Needless to say the kids weren't in a great mood for the museum. But, we still walked through - it's huge. There are several videos in the museum, so if you just go to the museum and skip the movie/cyclorama, you can still get a good idea of what happened at Gettysburg. For kids who can't read - there is little to do in the museum. In a region filled with great hands-on history museums that really cater to all ages (such as the museum at Mt Vernon), this museum really falls short and is a disappointment. It does appear to have great artifacts and written explanations. The first five or six rooms that we walked through were so crowded that we couldn't get close enough to the exhibits to read them without waiting our turn. There were relatively few touch screen computers compared to other museums that we have visited in the region.

We saw lots of young children (ages 3-6) at the museum with their families - I'm not sure that I saw any that were actively engaged in a museum exhibit.

I think that ultimately if we had visited when it was less crowded, we would have had a more enjoyable visit. Our friends, who are local, told us when we arrived at their house that we were crazy to go anywhere near Gettysburg on a weekend in October.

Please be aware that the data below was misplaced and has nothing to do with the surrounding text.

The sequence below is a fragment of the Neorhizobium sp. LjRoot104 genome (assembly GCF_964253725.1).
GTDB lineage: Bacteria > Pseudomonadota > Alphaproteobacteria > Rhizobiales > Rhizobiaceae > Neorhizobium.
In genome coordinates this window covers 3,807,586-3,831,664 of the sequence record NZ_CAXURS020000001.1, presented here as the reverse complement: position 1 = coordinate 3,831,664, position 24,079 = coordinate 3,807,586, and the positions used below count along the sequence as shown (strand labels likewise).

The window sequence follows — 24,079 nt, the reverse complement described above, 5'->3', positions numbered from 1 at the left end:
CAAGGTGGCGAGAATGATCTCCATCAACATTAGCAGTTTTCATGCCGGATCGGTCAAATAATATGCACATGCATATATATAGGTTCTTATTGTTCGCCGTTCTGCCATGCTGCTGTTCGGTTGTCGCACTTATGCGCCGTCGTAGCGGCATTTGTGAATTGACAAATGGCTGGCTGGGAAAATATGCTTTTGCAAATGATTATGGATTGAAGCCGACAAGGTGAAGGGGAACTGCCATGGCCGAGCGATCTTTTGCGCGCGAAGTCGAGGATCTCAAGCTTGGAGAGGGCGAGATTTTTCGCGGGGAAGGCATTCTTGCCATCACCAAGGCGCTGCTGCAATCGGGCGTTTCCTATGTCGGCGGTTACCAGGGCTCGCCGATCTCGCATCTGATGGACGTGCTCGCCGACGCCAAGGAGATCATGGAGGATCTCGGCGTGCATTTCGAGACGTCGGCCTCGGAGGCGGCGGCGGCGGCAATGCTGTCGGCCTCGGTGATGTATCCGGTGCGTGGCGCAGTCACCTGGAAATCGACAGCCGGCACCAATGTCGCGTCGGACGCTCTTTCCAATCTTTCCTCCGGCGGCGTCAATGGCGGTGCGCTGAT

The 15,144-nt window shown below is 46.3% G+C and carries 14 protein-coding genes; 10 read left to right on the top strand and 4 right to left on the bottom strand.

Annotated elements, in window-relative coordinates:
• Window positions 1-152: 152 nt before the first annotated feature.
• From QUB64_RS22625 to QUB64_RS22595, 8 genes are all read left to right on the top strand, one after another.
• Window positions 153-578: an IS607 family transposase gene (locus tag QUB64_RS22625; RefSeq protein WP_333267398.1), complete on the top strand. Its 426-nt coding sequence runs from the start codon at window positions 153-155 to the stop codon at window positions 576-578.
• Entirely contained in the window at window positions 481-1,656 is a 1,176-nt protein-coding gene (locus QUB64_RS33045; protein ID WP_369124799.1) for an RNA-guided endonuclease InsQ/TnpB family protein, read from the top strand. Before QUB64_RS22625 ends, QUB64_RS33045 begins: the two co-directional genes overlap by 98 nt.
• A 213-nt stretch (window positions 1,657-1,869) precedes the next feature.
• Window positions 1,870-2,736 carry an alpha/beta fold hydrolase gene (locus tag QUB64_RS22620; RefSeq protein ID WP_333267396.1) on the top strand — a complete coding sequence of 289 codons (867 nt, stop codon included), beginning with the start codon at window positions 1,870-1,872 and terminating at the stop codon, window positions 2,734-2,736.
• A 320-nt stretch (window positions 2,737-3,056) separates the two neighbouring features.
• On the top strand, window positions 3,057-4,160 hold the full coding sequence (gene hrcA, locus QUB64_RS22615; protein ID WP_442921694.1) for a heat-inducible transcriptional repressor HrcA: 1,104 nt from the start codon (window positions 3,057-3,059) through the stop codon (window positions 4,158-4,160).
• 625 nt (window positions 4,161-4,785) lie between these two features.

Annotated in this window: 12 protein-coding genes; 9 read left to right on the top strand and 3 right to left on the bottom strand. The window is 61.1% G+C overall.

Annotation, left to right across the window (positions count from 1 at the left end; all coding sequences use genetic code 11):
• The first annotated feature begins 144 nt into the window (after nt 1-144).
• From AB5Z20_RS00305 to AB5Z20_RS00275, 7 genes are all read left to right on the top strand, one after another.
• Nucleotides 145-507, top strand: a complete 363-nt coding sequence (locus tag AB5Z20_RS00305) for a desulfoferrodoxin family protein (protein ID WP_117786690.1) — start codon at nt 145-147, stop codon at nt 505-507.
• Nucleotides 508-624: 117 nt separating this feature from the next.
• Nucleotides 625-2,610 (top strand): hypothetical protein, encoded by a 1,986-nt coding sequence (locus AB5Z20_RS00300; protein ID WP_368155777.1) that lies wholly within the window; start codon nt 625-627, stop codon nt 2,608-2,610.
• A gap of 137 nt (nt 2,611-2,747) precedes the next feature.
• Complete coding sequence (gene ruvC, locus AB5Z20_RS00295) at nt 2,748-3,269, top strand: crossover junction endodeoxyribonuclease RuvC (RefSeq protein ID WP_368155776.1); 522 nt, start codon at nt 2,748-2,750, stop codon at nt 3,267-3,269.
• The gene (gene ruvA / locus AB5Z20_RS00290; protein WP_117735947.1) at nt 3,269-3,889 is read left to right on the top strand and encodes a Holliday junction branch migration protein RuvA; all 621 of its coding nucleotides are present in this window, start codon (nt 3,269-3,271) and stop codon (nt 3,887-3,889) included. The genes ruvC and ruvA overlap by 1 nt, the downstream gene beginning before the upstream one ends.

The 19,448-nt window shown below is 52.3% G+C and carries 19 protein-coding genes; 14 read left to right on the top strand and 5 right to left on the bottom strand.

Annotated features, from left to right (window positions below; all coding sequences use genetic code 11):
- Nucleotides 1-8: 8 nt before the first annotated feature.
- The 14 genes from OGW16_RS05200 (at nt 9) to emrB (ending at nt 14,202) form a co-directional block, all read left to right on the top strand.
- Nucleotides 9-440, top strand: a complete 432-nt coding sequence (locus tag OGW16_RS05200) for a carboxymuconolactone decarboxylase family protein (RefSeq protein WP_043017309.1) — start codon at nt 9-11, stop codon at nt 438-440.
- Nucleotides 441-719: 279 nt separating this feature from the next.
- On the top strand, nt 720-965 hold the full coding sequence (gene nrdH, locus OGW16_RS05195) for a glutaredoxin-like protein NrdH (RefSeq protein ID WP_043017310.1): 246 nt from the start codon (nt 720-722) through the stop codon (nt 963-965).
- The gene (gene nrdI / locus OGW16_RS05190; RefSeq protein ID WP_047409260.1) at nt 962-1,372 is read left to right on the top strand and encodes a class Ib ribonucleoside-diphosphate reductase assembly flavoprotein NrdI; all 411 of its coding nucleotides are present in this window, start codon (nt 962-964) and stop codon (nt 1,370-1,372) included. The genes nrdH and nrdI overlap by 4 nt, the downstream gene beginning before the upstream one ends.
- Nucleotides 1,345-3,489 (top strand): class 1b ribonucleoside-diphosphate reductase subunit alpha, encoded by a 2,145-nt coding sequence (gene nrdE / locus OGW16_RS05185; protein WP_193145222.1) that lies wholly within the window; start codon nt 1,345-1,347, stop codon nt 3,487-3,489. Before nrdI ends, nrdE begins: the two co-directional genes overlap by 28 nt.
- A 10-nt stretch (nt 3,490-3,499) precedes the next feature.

If you want to visit this area in the fall, go on a weekday. And, if you are planning to visit with young children, plan to spend as much time as possible outside driving around the battlefield rather than in the museum.

Great educational museum

    
- October 2014

We visited this museum after we had already gone on a tour of the battlefield, and it really helped to bridge it all together and give us a good picture of the battle. The museum is more than just exibits, it also offers a film (my 2 & 3 year old sat through it) and Cyclorama, which is an amazing 360 degree painting completed in 1883.